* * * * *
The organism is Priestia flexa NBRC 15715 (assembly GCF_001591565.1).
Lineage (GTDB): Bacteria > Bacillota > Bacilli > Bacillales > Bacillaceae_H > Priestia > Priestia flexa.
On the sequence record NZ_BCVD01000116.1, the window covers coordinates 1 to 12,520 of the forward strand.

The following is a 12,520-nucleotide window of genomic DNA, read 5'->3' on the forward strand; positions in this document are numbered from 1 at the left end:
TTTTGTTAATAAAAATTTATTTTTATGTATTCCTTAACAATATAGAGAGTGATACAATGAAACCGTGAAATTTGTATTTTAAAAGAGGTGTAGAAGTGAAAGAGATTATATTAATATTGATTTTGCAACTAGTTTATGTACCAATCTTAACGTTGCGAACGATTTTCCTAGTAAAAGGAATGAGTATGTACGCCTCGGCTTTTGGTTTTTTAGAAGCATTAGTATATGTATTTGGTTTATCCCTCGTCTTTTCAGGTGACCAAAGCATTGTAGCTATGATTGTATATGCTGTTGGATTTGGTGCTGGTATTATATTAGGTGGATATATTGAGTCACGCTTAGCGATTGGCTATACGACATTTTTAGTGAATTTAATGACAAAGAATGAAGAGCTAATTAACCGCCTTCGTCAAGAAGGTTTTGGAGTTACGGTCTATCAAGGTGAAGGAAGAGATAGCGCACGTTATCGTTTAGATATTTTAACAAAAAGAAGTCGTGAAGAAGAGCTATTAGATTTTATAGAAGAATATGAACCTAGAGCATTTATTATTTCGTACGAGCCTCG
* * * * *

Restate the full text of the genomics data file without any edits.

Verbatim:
The organism is Priestia flexa NBRC 15715 (assembly GCF_001591565.1).
Lineage (GTDB): Bacteria > Bacillota > Bacilli > Bacillales > Bacillaceae_H > Priestia > Priestia flexa.
On the sequence record NZ_BCVD01000116.1, the window covers coordinates 1 to 12,520 of the forward strand.

The following is a 12,520-nucleotide window of genomic DNA, read 5'->3' on the forward strand; positions in this document are numbered from 1 at the left end:
TTTTGTTAATAAAAATTTATTTTTATGTATTCCTTAACAATATAGAGAGTGATACAATGAAACCGTGAAATTTGTATTTTAAAAGAGGTGTAGAAGTGAAAGAGATTATATTAATATTGATTTTGCAACTAGTTTATGTACCAATCTTAACGTTGCGAACGATTTTCCTAGTAAAAGGAATGAGTATGTACGCCTCGGCTTTTGGTTTTTTAGAAGCATTAGTATATGTATTTGGTTTATCCCTCGTCTTTTCAGGTGACCAAAGCATTGTAGCTATGATTGTATATGCTGTTGGATTTGGTGCTGGTATTATATTAGGTGGATATATTGAGTCACGCTTAGCGATTGGCTATACGACATTTTTAGTGAATTTAATGACAAAGAATGAAGAGCTAATTAACCGCCTTCGTCAAGAAGGTTTTGGAGTTACGGTCTATCAAGGTGAAGGAAGAGATAGCGCACGTTATCGTTTAGATATTTTAACAAAAAGAAGTCGTGAAGAAGAGCTATTAGATTTTATAGAAGAATATGAACCTAGAGCATTTATTATTTCGTACGAGCCTCG